In a continuation of our drought strategies analysis, we project the invisible costs of having fewer calves to sell in the years following the 2012 drought.
This month, I will discuss the invisible costs to a beef cowherd that are associated with depopulation due to drought. I’ll use an example 250-head cowherd and project the invisible costs of having fewer calves to sell in the years following the 2012 drought.
Step I – Project “the no-drought” control run. Last month, I presented the economic projections for a 250-cow demonstration herd for the 10-year period of 2011-2020, which assumes there was no drought in 2012. This analysis is the “control run” for this study. By comparing the projected economic outcomes of alternative drought strategies back to the control run, it is apparent that the actual difference in economic performance is due to the reduced animal numbers and not different economic values, such as calf price, feed costs or cash production costs.
As reported in detail last month, our demonstration herd was projected to generate an accumulated $453,132 of net cash income over this 10-year period. This computes to an average annual net cash income of $45,313.
First, please note that the pattern of projected net cash flow (Figure 1) follows the projected current calf price cycle that I presented last month. Secondly, note that the 2012 drought is projected to have its greatest economic impact at the peak of the current price cycle. Thus, the point of my December column was that the potential dollar impact of the 2012 drought could be very high.
Step II – Project the economic impact of depopulating the herd. Let’s begin by imposing the 2012 drought on my demonstration herd. Let’s assume this rancher’s region was hit hard by the 2012 drought, leaving him with insufficient home-raised feed to carry his 250-head cowherd, plus his young replacement heifers, through 2012 and into 2013 grass.
Calculating that he would have enough feed to get 200 cows through the winter and onto grass in 2013, he decided to sell the bottom 20% of the herd – 50 mature cows. Like many of his neighbors, he also decided not to hold back any replacement heifer calves from his 2012 calf crop.
Figure 2 shows the projected impact on mature cow numbers after his 50-cow depopulation and the 2013 return to the 44-46 replacement heifer calves he would normally hold back in a non-drought year. While the projections show the herd numbers growing, it was projected to grow to only 225 mature cows by year 2020. Under this depopulation strategy, the 10-year average number of mature cows in the herd is projected to be 210 mature cows/year, which is 40 cows less than his original 250-cow business plan.
Naturally, fewer mature cows imply fewer calves to sell. Figure 3 shows the projected annual numbers of calves sold for each of the 10 years under study. Since no replacement heifers were held back in 2012, the number of heifer calves sold spikes in 2012. And, with 50 mature cows culled in 2012, the calf numbers produced fell in 2013 and again in 2014. In fact, the number of calves sold was down each year all the way through 2020.
Thus, under this depopulation strategy, this rancher is projected to sell an average of 166 calves/year – down from his average of 197 calves sold annually in the control run. This is a reduction of 310 calves to be sold over the course of the decade.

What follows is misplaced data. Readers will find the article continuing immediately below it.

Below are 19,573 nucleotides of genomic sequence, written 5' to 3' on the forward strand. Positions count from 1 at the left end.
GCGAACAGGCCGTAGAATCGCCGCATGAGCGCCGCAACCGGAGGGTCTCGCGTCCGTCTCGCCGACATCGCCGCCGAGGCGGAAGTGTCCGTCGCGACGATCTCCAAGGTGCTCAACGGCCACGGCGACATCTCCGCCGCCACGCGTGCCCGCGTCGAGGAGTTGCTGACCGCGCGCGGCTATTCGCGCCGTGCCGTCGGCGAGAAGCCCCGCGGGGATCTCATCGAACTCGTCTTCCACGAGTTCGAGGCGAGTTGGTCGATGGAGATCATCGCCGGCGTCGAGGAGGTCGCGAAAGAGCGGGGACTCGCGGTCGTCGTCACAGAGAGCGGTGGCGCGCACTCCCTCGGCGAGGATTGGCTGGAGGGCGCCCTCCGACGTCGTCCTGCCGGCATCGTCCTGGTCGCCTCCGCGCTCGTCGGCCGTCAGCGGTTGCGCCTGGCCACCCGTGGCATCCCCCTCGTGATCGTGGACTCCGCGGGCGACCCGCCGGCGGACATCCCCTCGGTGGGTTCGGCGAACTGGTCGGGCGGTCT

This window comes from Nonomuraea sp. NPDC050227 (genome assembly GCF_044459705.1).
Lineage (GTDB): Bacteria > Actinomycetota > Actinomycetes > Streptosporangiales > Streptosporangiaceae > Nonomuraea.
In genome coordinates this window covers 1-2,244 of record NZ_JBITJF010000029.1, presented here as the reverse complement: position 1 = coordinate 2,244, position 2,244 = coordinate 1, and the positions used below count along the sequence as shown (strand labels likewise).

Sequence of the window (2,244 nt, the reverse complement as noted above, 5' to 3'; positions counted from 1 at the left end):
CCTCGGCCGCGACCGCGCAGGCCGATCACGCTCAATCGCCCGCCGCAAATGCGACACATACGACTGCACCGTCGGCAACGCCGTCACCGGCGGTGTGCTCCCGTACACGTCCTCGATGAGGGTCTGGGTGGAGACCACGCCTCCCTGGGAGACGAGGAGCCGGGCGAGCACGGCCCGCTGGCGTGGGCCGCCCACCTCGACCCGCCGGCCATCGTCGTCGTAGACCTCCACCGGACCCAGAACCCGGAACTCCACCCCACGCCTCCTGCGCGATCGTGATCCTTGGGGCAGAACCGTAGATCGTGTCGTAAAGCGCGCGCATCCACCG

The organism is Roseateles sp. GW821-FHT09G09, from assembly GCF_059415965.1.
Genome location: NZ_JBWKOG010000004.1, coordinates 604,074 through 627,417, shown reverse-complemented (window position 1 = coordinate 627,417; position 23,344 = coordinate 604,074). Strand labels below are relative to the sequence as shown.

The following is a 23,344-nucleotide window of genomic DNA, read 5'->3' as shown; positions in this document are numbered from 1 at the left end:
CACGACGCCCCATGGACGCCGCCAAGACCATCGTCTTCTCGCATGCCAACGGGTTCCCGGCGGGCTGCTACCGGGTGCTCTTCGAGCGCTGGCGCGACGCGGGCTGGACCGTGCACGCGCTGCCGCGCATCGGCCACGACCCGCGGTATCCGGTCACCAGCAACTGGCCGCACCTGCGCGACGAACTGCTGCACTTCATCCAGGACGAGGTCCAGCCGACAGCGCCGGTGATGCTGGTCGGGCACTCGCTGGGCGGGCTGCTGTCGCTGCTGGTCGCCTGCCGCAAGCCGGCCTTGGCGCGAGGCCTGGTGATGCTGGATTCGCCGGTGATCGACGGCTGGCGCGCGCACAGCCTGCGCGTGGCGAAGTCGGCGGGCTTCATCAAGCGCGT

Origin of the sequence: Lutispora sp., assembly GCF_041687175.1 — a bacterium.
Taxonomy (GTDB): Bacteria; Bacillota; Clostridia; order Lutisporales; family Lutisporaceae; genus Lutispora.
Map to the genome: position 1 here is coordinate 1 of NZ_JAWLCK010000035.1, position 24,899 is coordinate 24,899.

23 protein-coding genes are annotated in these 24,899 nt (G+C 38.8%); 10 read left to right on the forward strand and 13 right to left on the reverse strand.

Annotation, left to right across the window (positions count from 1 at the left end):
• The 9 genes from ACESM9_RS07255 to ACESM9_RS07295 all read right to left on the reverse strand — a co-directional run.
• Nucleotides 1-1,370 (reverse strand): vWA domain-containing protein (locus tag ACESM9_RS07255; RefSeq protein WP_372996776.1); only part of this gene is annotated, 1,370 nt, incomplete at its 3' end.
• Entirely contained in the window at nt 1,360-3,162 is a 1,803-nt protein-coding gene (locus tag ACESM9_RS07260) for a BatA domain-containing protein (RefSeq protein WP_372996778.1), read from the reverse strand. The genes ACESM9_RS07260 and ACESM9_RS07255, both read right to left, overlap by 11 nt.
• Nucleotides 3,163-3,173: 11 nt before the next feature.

This 310-head reduction in calves sold projects a $299,295 drop in calf sales over the 10-year study period, or an annual reduction in calf sales of $29,929. This accumulated $299,295 is the projected invisible cost of selling fewer calves triggered by the 2012 drought.
Step III – Project the net cash flow impact of depopulating. What really changes in a depopulation decision is the pattern of annual net cash flow for the herd. In the drought year, when both extra cows are culled and replacement heifer calves are sold, net cash flow goes up to $162,600 (Figure 4).
But, in 2013, with fewer cows and 45 replacement heifer calves again held back, it drops to $9,311! This dramatic change is typical when a drought-induced herd depopulation is executed. My conclusion is that the largest negative cash flow impact of drought depopulation is in the year following the drought.
An examination of this herd’s projected three-year average for 2012-2014 indicates the annual average net cash flow for the “no-drought” situation is $67,921, while the three-year average net cash flow under depopulation is $48,157. This is a projected annual net cash flow drop of $19,814/year in the first three years following the drought due the decision to depopulate.
Not all news is bad news, however. Cash production costs with the drought depopulation dropped $184,000 in this demo herd, due to lower cow numbers and lower replacement heifer development costs. After adjusting for the drop in calf sales and the drop in cash production costs, the accumulated net cash flow is projected to be $59,400 less over the 10-year period due to the depopulation decision.
I wonder how much feed could have been bought in 2012 with that $59,400? It figures out to $238/mature cow in the Jan. 1, 2012 inventory.
Next month, I’ll bring in the repopulation decision and try to get this herd back up to the business plan’s goal of 250 mature cows as quickly as possible. What’s your guess on what this will do to the net cash flow projections for this herd? Does where we are in the cattle cycle impact this? Stay tuned for answers.
Harlan Hughes is a North Dakota State University professor emeritus. He winters in Yuma, AZ. Reach him at 701-238-9607 or firstname.lastname@example.org.